Aim is DJ and producer Andy Turner. His obsession for music is clear and his ability to merge so many styles into a coherent whole is perhaps what impresses most: jazz (his dad was a jazz drummer), rap and hip-hop, to ethereal chilled-out blissful tunes. Intelligent and witty sampling adds to the overall feel of this unique sound.
”A keen ear for the right rapper and a demon song writing ability has seen Aim make a real difference in modern British music - showing that vision and skill can be fully appreciated in a market place that is filled with plastic” (Mark Rae)
Andy Turner was born in Barrow In Furness, Cumbria. Influenced from an early age by his dad's music – being taken along to gigs and to his dad's instrument shop. By 1989 Andy had set up his own record shop focusing on up-tempo breakbeat and he was dabbling on the decks himself too. He spent a brief time as a drummer in an indie band but soon signed to Grand Central Records in the summer of 1995.
Some of his early successes include 'Concentrate', a Hacienda basement classic from the 'Pacific North West EP', the 'Soul Dive ' 12”, 'Original Stuntmaster' and 'Loop Dreams' 12”.
There followed a somewhat obsessive affair with hip-hop as his only listening material. ‘I immersed myself in hip hop for two years and didn’t listen to anything else…’ but he has more recently embraced a more eclectic mixture ‘it’s only the last couple of years that I’ve been listening to music as a whole again. I don’t see there being any problem listening to the Beta Band or Diamond D. It’s all good music to me…..I’ve heard all the hip hop now that’s going to influence me. I’m getting into different stuff now - everything from Pet Sounds to The White Stripes.’
The first album ‘Cold Water Music’
is introduced by a Barry White
style voice over violin
s and chilled drum
s. The title tune ‘Cold Water Music’ is dreamy and ethereal for the first couple of bars but soon picks up with sample
d male and female vocals over an urgent rhythm. Its one of those progressive
tunes, something that ties “electronic music” to the very roots of classical music – the addition of another voice every four bars or so – like a Theme and Variations
. “The Force” introduces the hip-hop style that permeate
s the Aim sound – quite a different sound to the previous track. We are transferred to another sound again with “Sail” – a beautiful
chilled melody over a wonderfully craft
ed chord sequence. “Downstate” is funky
and fast, and “Ain’t got no time to waste” is a fabulous mix of rap and horns
– the trumpet in the refrain compliment
ing the hard vocals. ‘Fat City’ – a little ditty
of samples and jazz melody. ‘True to Hip Hop’ – is what it says really – an exemplification
of the style that obviously influences more than any other. ‘Demonique’ use vocals (sample?) in the style of Orff
's Carmina Burana
, interspersed with scratching and rap. ‘Tree, a Lock and a Cloud’ is reminiscent of Seventies chilled soul with female vocals in harmony and a mute
d trumpet. ‘Journey to the End of the Night’ introduced by a wailing female vocal and Cello
drums building up the tempo until the rhythm kicks in. “From Here to Fame” concludes the album with a cool jazzy piano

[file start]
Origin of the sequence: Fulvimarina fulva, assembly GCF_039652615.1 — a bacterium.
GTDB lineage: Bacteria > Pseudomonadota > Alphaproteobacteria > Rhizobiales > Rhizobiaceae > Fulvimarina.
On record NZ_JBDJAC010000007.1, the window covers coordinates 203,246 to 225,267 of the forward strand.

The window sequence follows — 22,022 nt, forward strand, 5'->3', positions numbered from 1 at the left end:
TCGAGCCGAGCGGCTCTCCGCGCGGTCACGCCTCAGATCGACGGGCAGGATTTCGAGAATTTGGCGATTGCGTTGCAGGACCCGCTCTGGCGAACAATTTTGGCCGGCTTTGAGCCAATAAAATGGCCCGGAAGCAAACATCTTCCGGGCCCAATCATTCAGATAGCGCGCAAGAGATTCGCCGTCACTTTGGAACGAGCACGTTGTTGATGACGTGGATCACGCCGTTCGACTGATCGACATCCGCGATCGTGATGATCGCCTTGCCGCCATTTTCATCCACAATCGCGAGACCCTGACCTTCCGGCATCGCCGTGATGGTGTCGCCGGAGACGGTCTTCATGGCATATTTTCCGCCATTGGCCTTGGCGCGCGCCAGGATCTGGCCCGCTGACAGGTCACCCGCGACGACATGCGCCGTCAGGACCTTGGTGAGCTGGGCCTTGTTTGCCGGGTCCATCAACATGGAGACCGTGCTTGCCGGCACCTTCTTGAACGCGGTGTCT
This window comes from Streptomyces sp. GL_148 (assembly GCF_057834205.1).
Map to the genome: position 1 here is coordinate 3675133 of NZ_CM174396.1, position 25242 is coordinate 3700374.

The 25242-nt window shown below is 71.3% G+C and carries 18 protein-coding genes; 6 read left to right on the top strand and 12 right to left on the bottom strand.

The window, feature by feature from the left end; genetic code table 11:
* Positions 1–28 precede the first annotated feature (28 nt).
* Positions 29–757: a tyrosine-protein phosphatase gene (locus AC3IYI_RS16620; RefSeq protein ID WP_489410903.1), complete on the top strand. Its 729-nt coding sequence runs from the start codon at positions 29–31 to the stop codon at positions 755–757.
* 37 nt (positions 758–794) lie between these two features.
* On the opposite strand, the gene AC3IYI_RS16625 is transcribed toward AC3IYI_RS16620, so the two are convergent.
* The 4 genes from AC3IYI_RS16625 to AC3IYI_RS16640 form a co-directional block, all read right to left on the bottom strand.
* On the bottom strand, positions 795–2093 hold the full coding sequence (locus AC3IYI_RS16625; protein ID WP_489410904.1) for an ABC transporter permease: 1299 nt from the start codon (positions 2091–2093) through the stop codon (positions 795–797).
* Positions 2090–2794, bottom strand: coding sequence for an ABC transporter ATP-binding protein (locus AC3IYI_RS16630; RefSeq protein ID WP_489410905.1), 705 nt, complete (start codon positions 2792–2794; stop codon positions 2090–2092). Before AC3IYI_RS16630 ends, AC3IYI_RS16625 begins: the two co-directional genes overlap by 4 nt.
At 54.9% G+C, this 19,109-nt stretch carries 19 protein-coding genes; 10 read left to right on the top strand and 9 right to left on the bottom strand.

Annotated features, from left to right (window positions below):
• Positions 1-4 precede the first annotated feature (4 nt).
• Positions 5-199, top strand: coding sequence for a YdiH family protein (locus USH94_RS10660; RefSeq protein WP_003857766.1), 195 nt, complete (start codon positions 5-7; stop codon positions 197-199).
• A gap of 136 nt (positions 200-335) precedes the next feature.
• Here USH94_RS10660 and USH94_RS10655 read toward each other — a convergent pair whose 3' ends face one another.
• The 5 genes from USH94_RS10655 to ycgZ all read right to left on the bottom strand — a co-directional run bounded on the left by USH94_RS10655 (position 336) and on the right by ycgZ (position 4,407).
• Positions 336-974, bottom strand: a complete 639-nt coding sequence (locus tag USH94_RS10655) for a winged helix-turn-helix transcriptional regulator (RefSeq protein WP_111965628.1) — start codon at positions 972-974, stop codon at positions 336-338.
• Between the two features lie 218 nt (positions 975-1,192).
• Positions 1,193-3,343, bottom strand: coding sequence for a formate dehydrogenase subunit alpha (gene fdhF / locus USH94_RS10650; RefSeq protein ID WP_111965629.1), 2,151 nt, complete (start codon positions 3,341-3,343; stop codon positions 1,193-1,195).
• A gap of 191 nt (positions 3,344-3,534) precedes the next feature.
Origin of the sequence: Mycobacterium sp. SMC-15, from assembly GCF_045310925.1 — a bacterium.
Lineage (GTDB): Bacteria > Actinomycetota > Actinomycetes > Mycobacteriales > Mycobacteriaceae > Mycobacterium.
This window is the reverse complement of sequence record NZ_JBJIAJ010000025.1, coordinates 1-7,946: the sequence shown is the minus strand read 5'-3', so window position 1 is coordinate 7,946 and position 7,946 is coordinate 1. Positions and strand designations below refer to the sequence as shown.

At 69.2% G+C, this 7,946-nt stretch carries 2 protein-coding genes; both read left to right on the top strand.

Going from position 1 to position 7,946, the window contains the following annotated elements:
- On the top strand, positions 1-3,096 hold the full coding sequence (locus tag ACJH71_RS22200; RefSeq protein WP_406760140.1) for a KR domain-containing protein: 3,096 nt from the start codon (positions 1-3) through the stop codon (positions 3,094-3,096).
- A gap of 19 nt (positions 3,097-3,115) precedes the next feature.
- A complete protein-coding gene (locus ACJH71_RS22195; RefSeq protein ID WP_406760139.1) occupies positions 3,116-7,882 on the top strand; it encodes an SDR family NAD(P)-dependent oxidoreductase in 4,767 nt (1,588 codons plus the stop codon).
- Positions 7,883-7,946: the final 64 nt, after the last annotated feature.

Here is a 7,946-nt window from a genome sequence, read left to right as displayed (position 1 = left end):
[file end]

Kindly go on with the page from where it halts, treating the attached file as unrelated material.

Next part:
line topped by chilled rap.
‘Hinterland’ the second album continues in a similar vein but with notable progression. ‘Girl who Fell through the Ice’ features the blissful vocals of Kate Rogers over an “empty” backing for the verse and strings and bells in the chorus. ‘No Restriction’ features ‘Souls of Mischief’ with a very funky expressive rap backed by a loop on synthesiser and drums. ‘Fall Break’ is reminiscent of Bluegrass – a violin loop (sample) is built up with additional strings, piano and hip-hop vocals. ‘Guimar’ sounds like pure jazz guitar in the style of Django Reinhardt. ‘Good Disease’ features the vocals of Stephen Jones – this guy has an incredibly dreamy voice, which along with the muted trumpet, scratchy descant recorder and the vocals talking of “summer breeze” creates a blissful atmosphere. ‘Linctus’ again utilises trumpet and also saxophone over a constant crescendo and decrescendo of flutes and other wind instruments.
The ability to merge vastly different styles is something that doesn’t always work well in practice, but this is a rare exception. If you love hip-hop or rap, you will love this. If you love “chilled out grooves” you will love this. If you like jazz, you will enjoy this. If you just like good, well crafted melodies, you will adore this. Believe me, it's worth a listen…..
- Statik Sound System - Amazed by You (Cup of Tea) 1997
- Lil' Kim - Crush on You (East West) 1998
- Deadbeats - Got it Going on (20:20 D-Vision) 1999
- Rae & Christian feat YZ - Now I Lay (Grand central) 1999
- Lemn - Advise for the Living (Yo' mama) 1999
- St Etienne - How we used to Live (Mantra) 1999/ 2000
- Mucho Macho - Easy Living (Wiiija) 1999/2000
- Raissa - How Long do I Get (Polydor) 2000
- The Controls - Shere Khan (Smile) 2000
- Archive - Cloud in the Sky (Independiente) 2000
- Down to the Bone - Right on Baby, yeah (Internal Bass) 2000
- Freddy Fresh- All About The Groove (Eye Q) 2000
- Midnight Special - Midnight Special (Out Of The Loop) 2000
- Eyedentity - Heavy Interference (Blue Room) 2000
- Texas - Once in a Lifetime (Mercury) 2001
- Thunderbugs- Isn’t It Time You Were Mine (Epic) 2001
- Ian Brown - Love Like a Fountain (Polydor) 2001